My new Nation column is The Power of Piketty's ‘Capital’.
It is described as follows: “A brilliant book has named the problem of our time. But will anything change?”
I’ll be at Jazzfest this weekend, weather-permitting. Feel free to email me your NOLA dining suggestions. For those of you in the city, check out the schedule for Harlem Jazz Shrines. It looks pretty fun (and cheap). It’s also got some intellectual meat to it; one more reason I live in the Greatest City…
Here Comes the Night: The Dark Soul of Bert Berns and the Dirty Business of Rhythm and Blues by Joel Selvin
Review by Danny Goldberg
Anyone fascinated with the history of rock and roll should check out Joel Selvin’s new book Here Comes The Night, The Dark Soul of Bert Berns and The Dirty Business of Rhythm and Blues. It’s a deceptively down-beat title because Selvin’s opus is an exhaustively researched love letter to an era of R&B and rock and roll in the early nineteen sixties that created classic music, helped facilitate racial integration on a cultural level and directly inspired the Beatles, The Rolling Stones and decades of subsequent rock and roll artists.
Bert Berns, a brainy and charming street kid from a Jewish family in the Bronx, was a songwriter and producer, who worked closely with The Drifters, Solomon Burke, and the Isely Brothers among others and later an indie label head (Bang Records) who signed Van Morrison, Neil Diamond and The McCoys (“Hang On Sloopy,” also written by Berns).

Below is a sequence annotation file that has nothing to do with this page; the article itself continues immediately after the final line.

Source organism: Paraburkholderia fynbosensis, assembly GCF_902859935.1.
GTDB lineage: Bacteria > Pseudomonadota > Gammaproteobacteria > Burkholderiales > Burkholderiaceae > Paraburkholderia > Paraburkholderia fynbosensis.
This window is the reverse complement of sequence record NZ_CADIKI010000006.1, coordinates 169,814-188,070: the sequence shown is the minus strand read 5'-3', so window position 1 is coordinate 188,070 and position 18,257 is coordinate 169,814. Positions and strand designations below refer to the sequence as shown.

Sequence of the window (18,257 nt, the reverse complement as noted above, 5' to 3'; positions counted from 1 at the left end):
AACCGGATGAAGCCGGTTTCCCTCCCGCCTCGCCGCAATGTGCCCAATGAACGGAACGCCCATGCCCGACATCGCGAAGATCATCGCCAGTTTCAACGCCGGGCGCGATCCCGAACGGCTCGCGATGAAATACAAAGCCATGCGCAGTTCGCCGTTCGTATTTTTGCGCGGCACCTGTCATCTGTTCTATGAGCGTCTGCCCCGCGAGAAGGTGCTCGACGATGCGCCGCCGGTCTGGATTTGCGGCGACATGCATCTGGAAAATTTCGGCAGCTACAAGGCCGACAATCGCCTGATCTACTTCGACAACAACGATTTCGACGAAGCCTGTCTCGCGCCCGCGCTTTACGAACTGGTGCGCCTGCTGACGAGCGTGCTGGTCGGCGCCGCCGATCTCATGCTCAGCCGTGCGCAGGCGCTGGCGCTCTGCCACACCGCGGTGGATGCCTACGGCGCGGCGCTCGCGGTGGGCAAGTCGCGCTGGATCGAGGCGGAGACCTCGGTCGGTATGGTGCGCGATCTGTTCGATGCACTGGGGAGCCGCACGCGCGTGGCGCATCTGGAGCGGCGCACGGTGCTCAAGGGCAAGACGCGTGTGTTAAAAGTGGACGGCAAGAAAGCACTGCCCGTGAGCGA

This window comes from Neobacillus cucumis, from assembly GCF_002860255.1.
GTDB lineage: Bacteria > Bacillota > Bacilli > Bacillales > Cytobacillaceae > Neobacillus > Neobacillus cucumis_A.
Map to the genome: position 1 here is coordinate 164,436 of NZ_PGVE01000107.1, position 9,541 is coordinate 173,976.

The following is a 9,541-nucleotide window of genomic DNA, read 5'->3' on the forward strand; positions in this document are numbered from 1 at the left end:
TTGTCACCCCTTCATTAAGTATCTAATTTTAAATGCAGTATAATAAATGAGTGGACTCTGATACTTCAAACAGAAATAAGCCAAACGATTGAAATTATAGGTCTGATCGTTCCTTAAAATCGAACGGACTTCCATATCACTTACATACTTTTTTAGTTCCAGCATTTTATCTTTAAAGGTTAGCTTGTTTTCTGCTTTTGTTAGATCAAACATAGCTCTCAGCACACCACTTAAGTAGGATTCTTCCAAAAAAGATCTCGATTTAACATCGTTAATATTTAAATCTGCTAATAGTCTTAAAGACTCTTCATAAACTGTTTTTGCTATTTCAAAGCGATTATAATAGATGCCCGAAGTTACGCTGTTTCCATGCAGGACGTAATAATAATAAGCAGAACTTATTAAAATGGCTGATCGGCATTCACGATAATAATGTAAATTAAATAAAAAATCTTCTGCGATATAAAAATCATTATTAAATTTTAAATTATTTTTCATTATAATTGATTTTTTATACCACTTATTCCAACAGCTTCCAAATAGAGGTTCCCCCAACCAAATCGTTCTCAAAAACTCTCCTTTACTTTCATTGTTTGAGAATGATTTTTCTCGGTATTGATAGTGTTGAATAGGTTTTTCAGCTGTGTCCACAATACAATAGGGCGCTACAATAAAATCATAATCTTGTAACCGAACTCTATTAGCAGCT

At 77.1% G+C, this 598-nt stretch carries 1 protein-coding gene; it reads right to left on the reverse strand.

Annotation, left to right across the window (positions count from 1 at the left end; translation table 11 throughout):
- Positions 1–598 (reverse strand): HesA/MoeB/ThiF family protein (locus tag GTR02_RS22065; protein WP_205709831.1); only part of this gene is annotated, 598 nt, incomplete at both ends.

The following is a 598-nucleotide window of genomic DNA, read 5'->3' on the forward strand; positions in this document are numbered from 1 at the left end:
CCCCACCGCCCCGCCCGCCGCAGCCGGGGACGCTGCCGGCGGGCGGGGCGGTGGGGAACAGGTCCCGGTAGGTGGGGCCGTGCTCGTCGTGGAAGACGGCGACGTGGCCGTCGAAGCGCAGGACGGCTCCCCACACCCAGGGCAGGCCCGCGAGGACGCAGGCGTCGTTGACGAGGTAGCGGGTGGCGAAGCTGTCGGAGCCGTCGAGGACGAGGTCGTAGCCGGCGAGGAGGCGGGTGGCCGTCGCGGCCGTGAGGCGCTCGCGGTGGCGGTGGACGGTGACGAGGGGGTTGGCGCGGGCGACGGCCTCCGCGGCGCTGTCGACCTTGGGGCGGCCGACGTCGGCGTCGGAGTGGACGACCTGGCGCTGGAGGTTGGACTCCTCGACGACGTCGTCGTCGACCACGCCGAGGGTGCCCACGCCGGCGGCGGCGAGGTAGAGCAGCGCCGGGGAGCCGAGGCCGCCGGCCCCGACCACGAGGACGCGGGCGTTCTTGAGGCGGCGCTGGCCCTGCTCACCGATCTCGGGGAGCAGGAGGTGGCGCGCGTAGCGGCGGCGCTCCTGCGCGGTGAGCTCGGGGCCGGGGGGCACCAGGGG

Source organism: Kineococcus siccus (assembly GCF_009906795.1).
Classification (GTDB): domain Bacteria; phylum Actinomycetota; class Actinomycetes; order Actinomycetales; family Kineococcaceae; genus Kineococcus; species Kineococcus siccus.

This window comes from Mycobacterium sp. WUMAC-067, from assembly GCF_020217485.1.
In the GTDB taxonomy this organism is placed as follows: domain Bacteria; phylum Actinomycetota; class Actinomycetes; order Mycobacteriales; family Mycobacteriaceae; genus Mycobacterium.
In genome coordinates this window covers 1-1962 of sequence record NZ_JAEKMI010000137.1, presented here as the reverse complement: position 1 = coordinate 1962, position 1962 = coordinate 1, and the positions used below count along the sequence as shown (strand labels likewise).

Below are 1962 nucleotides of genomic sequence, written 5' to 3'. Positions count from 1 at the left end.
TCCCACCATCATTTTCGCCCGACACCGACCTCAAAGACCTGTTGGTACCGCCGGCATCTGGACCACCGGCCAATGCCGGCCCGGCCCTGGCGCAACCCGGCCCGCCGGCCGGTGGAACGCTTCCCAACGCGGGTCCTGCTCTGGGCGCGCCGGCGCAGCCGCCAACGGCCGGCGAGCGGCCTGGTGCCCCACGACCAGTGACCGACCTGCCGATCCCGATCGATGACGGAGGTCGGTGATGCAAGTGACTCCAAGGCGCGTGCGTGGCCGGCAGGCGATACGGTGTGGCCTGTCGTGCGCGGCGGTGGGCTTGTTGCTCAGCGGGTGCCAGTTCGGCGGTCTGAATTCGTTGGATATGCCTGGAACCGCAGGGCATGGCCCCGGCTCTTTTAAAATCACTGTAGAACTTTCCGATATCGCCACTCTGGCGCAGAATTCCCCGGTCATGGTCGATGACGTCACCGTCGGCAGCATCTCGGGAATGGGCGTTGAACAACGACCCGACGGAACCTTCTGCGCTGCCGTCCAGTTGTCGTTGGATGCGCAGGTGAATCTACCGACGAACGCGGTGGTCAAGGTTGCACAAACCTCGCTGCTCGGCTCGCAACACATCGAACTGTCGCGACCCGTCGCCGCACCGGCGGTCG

Berns is known for injecting a Latin music influence into R&B (he’d been a fan of the mambo growing up), for lyrics full of angst, and for uncanny commercial clarity in synthesizing the rapidly changing pop, sounds du jour. (There was a dizzying series of musical trends that had seemingly overnight been injected into the pop music charts in 1963. Selvin writes, “The twist, the bossa nova and surf music all in a year. Who knew anything?”)
Because R&B was shunned by major labels, a number of independently owned companies run by music business outcasts had sprung up in the years after rock and roll burst onto America’s pop scene in 1954. Three major labels, Columbia, RCA Victor and Decca had controlled more than ninety percent of the Top Ten. By the time Berns entered the business in 1960 the power of the majors had collapsed and the indies represented more than two-thirds of the top ten.
While using Berns as its centerpiece, Here Comes The Night is really a far broader history of the era in New York’s R&B business featuring songwriters Jerry Lieber and Mike Stoller, Carol King and Jerry Goffin, and Dom Pomus and Mort Schuman, Ellie Greenwich and Jeff Barry, genius producer (and later killer) Phil Spector and Atlantic Records partners Ahmet and Nesui Ertegun and Jerry Wexler. Atlantic, for whom Ray Charles made his first hits, was the most prestigious of the indies and the company where Berns did most of his work. Selvin quotes Ben E. King fondly referring to the Atlantic partners Ahmet Ertegun and Jerry Wexler as “a better class of thieves.” Wexler was Berns’s mentor until they had a bitter falling out the year before Berns’s untimely death in 1967 from congestive heart failure at the age of thirty-eight.